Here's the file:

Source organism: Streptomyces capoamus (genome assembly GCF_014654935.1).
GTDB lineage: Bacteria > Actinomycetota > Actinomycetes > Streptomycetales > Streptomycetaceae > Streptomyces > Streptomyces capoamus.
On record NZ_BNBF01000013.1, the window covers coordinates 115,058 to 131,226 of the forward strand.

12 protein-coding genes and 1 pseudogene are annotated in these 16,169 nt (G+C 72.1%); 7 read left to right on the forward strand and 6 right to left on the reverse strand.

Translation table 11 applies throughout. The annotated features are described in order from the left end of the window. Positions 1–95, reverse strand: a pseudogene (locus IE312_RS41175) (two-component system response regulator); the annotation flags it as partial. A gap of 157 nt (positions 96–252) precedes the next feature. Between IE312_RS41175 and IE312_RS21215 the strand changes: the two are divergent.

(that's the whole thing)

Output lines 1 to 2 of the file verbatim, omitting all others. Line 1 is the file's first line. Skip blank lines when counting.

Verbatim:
Source organism: Streptomyces capoamus (genome assembly GCF_014654935.1).
GTDB lineage: Bacteria > Actinomycetota > Actinomycetes > Streptomycetales > Streptomycetaceae > Streptomyces > Streptomyces capoamus.